Driver can say what she will about testing at MPS, but it is not significantly better this year. Indeed, I lost two days of instruction in my AP class this month because all juniors in the district (registered for and then) took the PSAT. Even though we are in the ACT-heavy midwest and even though the PSAT doesn’t actually count for college admission and even though MPS hasn’t exactly had a multitude of National Merit Scholars in recent years and even though the state absolutely doesn’t require it of us, we paid for and sacrificed class time for every junior in the city to take this test.

    I shudder to think what we will be asked to do with the data when it comes back.

  11. James Lowder says:

    I’ve taught writing and lit. at the college level and have been a professional writer and editor for decades. Standardized testing is a miserable failure when it comes to measuring students’ ability to write or analyze materials. There’s plenty of studies that support that notion. To begin reading up on studies that identify the various limitations of standardized testing, start here: The same site has long reading lists for various aspects of standardized testing.

    The people grading standardized essays are pulled from places like Craigslist, so you know the testing is top quality, too. You can get a start reading about the test companies’ operations at sites like this:

    Oh, and limiting that kind of higher level thinking to colleges, as you do, is a terrible idea. You note above that homework bored you as a kid, but maybe the problem was you were waiting for college to learn how to think.

  12. Kevin Baas says:

    SteveM, that’s not what I’m saying. I’m saying you place students according to their demonstrated ability as opposed to their age.

  13. James Lowder says:

    By the by, Kevin. Over-reliance on standardized testing prevents schools from adequately addressing the sort of differentiation you’re calling for. The tests treat all children as if they learn the same way, and treat education as if the most important aspects of intelligence can be boiled down to a fill-in-the-bubble question. Sure, there are some things the tests can highlight. They do have limited uses. The problem is, they are being pedaled as if they are the gold standard for measuring all achievement, intelligence, even teacher performance.

  14. Kevin Baas says:

    James, I never said it should be limited to higher education. I said that it is generally not done to a large degree until higher education. I actually think it should be done earlier than it is. I don’t think we teach higher level thinking skills early enough. I think we teach them too late, leaving many people lacking in them.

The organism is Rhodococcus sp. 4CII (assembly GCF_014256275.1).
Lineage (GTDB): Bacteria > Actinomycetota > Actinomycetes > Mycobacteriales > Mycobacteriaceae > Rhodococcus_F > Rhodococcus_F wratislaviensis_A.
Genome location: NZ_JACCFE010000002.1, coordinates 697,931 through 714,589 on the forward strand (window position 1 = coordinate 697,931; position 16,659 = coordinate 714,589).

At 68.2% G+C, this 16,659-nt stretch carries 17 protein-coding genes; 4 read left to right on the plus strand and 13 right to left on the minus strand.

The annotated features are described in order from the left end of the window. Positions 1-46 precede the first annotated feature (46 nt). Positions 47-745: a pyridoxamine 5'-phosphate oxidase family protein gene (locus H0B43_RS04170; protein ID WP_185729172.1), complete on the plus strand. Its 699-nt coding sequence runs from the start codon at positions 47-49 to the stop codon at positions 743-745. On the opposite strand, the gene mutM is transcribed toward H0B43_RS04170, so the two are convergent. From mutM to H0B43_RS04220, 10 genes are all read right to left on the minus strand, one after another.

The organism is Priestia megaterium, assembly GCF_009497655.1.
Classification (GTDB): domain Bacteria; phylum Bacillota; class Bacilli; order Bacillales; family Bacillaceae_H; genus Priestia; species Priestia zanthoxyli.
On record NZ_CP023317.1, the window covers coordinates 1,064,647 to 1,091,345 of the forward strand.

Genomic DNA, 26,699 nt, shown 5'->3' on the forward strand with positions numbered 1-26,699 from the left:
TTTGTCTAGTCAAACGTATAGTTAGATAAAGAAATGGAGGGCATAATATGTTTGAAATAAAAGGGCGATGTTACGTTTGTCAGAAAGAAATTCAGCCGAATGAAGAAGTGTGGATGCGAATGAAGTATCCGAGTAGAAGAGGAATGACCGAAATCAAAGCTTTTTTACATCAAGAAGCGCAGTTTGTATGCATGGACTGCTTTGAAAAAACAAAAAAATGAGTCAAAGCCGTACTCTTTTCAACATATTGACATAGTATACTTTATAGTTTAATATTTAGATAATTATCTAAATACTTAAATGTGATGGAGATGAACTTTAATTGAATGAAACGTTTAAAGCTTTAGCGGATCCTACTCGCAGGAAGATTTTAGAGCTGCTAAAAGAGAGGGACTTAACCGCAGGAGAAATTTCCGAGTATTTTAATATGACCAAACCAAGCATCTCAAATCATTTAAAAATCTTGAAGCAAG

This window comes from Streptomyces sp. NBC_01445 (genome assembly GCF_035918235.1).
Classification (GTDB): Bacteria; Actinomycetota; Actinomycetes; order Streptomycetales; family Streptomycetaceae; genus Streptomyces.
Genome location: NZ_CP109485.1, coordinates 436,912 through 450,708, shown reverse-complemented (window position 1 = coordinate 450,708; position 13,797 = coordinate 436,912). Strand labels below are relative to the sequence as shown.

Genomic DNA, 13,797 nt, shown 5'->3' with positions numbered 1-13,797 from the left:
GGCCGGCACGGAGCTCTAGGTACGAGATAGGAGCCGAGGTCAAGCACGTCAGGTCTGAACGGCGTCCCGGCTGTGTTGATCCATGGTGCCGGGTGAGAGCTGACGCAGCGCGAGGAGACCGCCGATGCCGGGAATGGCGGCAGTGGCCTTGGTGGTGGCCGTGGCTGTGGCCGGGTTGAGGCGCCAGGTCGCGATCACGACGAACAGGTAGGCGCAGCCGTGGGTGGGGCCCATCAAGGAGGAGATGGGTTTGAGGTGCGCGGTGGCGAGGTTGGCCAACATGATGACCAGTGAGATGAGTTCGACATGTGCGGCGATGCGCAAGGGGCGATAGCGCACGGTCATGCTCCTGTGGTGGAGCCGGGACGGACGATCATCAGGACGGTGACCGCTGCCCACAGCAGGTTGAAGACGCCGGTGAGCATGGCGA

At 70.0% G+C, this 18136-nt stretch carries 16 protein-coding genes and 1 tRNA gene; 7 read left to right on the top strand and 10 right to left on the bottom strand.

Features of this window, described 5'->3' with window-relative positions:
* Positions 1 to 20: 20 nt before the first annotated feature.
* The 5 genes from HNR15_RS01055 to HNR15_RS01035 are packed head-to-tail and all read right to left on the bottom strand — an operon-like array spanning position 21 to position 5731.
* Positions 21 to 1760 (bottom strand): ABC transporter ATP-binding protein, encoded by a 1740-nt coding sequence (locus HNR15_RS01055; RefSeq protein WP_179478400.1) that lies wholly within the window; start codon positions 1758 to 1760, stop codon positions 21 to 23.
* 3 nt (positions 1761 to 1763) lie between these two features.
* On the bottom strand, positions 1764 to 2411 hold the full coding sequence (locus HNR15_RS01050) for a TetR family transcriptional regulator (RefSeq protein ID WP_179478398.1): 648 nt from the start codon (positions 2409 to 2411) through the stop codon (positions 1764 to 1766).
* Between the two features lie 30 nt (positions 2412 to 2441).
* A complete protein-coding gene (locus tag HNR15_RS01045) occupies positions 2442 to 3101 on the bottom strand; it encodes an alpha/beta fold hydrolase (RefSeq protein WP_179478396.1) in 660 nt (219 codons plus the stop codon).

As regards standardized testing measuring creative writing, I really struggle to think how it could test that. Basic english, sure. Essay righting – would be a task by any measure.

    But with regard to analyzing materials (by which i presume you refer to reading comprehension and logical analysis), that is certainly possible to do on a test – in fact, that’s probably the best way to do it. If you think the current tests fall short of what they can achieve, maybe you can offer some ideas to improve it. But that doesn’t speak to whether or not one should have standardized testing, only to the quality of the test in their current form. I, for one, would like to see questions like on the LSAT (legal sat), but unfortunately the innumeracy rate is pretty high in america, so students would probably do quite poorly on it. I suppose at least we’d know then how weak their abilities are in those areas. Might help the impetus to do something about it. (though we’d probably make far more headway on that by just getting republicans out of congress.)

  15. Kurt says:

    One thing that seems to be missing in these conversations about testing is the value of the long term data gathering. Whether these test accurately reflect ALL students capabilities in ALL areas of education or types of thought processes is somewhat irrelevant. What matters is how is this data trending.

    This is similar to the unemployment rate. Yes, it comes with a multitude of caveats, but at the very least it gives you a long term, relatively consistent data point to track over time.

    Frequently changing the types of tests, or the entire philosophy behind those tests eliminates the value long term data trending. Keep standardized testing consistent, keep it minimal.

  16. kar says:

    A story that would be helpful to read: How much money did Wisconsin spend to participate in preparation for this year’s Badger test, which was only used once and has now been scrapped — and is therefore useless in generating longitudinal data? The Walker administration has announced plans to develop a second successor to the the WKCE; how much money will that cost? With such differing student outcomes in high-poverty districts vs. non-high-poverty districts, one has to wonder whether all that money wouldn’t be better spent helping to offset some of the negative effects of poverty on families and their children’s learning.

  17. Wisconsin Conservative Digest says:

    For once Bruce you are 100% right. if you study the best systems in the world they do not bother with all the testing, they teach. Does not take a genius to know when kids can read. Hand them book and ask them to read to you.
    What method do they use in Scandinavia and Singapore? Whatever works.

  18. Kevin Baas says:

    Actually when I was a kid my mom handed me books and asked me to read to her. I refused and refused and refused. I found it really annoying. She thought I couldn’t read. She thought I was learning disabled. It took a formal I.Q. test for her to discover that I already read at an eight grade reading level and that all she was doing was bothering and insulting me.

    So, testing: 1. Handing them a book and asking them to read: -1.

  19. Jeremy says:

    4 days a year for an 8th grader does not seem excessive. He gets off of school for more in-service days than that.

  20. Kevin Baas says:

    … and hold on a minute, WCD: do you think just handing them a book is going to give you a detailed analysis of their reading level? What reading level is the book? How well do they comprehend what they’re reading?

    Handing them a book is going to give you pretty much a yes/no – literate or illiterate. Is that really the standard you want for our kids? ’cause that’s a pretty low frickin’ bar!